The method is what's called a "DNS amplification attack." The attacker makes a request that appears to come from the victim; the request is quite small, a few lines of text sent to a Domain Name Service (DNS) server, and the file the system automatically sends back -- a kind of technical directory -- is much, much larger. The attacker makes more and more requests on behalf of the victim, whose servers get overwhelmed dealing with all the incoming traffic and, if all goes according to plan, cannot respond to legitimate users and requests. This ended up going significantly better than anticipated, from the attacker's perspective; indeed, so well that part of the Internet's infrastructure was affected. All of those requests, all that information, have to pass through the system the rest of the Internet passes through, and the hardware that handles it -- the routers and switches and cables -- is built with excess capacity but can only afford to have so much at any time and remain cost-effective. As the attack grew in scope from Spamhaus to CloudFlare, a security service that joined the fray, part of the impact was directed towards a handful of major Internet Exchange Points (IXPs), facilities where some of the different networks that compose the Internet can connect to pass traffic to each other. Hit with a disproportionate amount of this traffic, these IXPs struggled to keep up, and it briefly interfered with the transfer of legitimate data.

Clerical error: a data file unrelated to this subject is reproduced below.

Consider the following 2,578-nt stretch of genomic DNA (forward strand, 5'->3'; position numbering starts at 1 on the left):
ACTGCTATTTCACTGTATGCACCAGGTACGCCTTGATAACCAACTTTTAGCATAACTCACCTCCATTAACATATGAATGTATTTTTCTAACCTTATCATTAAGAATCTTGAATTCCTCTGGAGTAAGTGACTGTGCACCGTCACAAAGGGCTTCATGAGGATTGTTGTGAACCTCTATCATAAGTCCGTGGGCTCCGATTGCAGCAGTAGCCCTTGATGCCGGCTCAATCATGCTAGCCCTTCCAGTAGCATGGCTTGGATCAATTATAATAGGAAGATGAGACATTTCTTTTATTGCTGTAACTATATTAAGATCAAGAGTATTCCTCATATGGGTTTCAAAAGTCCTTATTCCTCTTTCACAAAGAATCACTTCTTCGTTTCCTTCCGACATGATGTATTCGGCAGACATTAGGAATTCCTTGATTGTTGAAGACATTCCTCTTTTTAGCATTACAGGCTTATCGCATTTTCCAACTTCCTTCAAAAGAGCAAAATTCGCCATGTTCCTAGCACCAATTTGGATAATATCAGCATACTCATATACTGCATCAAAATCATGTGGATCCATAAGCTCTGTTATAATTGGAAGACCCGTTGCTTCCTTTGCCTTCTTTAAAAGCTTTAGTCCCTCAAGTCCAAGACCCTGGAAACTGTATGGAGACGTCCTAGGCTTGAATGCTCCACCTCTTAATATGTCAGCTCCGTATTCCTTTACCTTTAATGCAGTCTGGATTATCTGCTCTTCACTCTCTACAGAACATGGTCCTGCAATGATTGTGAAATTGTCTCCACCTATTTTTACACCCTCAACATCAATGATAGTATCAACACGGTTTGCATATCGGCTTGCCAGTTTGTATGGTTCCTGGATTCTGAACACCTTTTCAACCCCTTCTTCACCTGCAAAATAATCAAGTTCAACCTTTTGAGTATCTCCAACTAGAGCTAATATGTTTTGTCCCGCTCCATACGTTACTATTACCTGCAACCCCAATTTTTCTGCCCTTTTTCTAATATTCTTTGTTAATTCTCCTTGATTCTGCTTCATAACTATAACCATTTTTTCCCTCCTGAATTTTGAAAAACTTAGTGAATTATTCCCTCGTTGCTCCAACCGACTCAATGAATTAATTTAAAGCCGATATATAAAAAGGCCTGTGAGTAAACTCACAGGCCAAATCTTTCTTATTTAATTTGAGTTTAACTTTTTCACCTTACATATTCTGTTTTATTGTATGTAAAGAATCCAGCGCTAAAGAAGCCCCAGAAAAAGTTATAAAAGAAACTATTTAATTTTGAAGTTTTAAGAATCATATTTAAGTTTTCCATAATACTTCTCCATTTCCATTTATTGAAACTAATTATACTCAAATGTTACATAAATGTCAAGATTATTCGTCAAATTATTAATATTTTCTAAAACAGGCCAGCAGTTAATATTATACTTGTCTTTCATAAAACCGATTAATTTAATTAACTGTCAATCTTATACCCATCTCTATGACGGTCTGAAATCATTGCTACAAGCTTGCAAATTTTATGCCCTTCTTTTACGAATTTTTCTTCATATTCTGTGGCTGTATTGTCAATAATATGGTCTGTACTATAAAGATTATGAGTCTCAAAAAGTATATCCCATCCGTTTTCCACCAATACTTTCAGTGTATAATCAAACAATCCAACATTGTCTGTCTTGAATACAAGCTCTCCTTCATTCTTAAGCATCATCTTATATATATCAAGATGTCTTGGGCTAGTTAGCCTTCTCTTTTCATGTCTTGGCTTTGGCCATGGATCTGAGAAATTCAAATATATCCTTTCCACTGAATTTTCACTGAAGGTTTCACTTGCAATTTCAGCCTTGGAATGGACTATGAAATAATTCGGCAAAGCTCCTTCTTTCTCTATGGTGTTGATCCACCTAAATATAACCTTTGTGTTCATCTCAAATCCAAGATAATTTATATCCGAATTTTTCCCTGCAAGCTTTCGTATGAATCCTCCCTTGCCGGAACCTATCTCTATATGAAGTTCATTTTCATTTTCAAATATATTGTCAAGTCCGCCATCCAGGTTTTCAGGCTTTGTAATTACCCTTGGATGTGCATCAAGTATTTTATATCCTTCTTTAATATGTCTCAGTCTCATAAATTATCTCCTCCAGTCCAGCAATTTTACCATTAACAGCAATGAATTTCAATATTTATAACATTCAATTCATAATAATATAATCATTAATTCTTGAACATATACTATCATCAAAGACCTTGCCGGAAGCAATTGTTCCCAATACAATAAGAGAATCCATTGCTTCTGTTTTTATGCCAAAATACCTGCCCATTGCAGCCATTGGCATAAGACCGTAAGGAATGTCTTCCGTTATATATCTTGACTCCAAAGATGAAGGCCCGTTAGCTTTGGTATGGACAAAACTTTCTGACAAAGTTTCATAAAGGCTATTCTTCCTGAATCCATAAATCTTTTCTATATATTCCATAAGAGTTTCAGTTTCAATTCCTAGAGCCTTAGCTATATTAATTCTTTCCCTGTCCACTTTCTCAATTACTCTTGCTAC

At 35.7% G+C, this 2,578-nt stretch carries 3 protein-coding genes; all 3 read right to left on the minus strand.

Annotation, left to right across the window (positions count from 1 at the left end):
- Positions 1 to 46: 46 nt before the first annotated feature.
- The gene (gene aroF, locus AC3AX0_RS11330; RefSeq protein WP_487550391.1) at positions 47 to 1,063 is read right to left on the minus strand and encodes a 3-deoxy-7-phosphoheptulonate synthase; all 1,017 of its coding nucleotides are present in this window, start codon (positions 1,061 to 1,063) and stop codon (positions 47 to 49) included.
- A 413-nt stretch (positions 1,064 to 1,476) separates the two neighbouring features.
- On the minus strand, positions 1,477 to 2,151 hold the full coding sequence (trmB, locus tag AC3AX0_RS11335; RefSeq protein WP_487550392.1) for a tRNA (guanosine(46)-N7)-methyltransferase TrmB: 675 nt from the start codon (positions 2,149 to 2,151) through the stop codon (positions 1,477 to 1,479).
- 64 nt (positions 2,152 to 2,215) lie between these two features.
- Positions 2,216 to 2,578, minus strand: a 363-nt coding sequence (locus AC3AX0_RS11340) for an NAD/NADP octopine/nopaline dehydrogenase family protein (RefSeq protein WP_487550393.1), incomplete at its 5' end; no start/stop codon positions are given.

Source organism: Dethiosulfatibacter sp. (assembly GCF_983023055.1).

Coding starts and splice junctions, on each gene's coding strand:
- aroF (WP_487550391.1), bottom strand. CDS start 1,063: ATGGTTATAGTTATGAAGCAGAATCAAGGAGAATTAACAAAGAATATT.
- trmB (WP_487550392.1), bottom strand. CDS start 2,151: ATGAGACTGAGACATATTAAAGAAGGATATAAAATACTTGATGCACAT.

Throughout its history, spam has been one of the places where the current boundaries of the dream of the open network get redrawn, and where the fragility of that dream is tested. If we set aside all the ludicrously overblown ways this dust-up was first framed -- the reporting that claimed that the Internet is under attack! It's all going down in flames! Soon we'll be driving armored convoys through the Mad Max wilderness, telling tales of the YouTube videos of yore! -- it represents a late flareup of the rhetoric of total technical autonomy. Sven Olaf Kamphuis, arrested in Granollers, outside Barcelona, in connection with the attack, had publicly questioned what gave Spamhaus the right to decide "what goes and what does not go on the internet." A spectacular manifesto, posted on Pastebin a few days ago, with the sententious tones of Lex Luthor and the spelling habits of IRC, demands the release of "Sven or we will indeed start the biggest attack u humans have ever experienced towards The Internet, and yourself. Anything and all connected will suffer and do you silly governments really think u can stop millions of human beings? U have no chance, AT ALL." The threat is nothing to be taken seriously, but the sentiment goes back to struggles over the appropriate use of early networks, in which the concept of spam originally took shape -- the network must be free for our values of freedom, or we will destroy it.

  • Posted at 09:42 am on Mon, 06 May 2013 in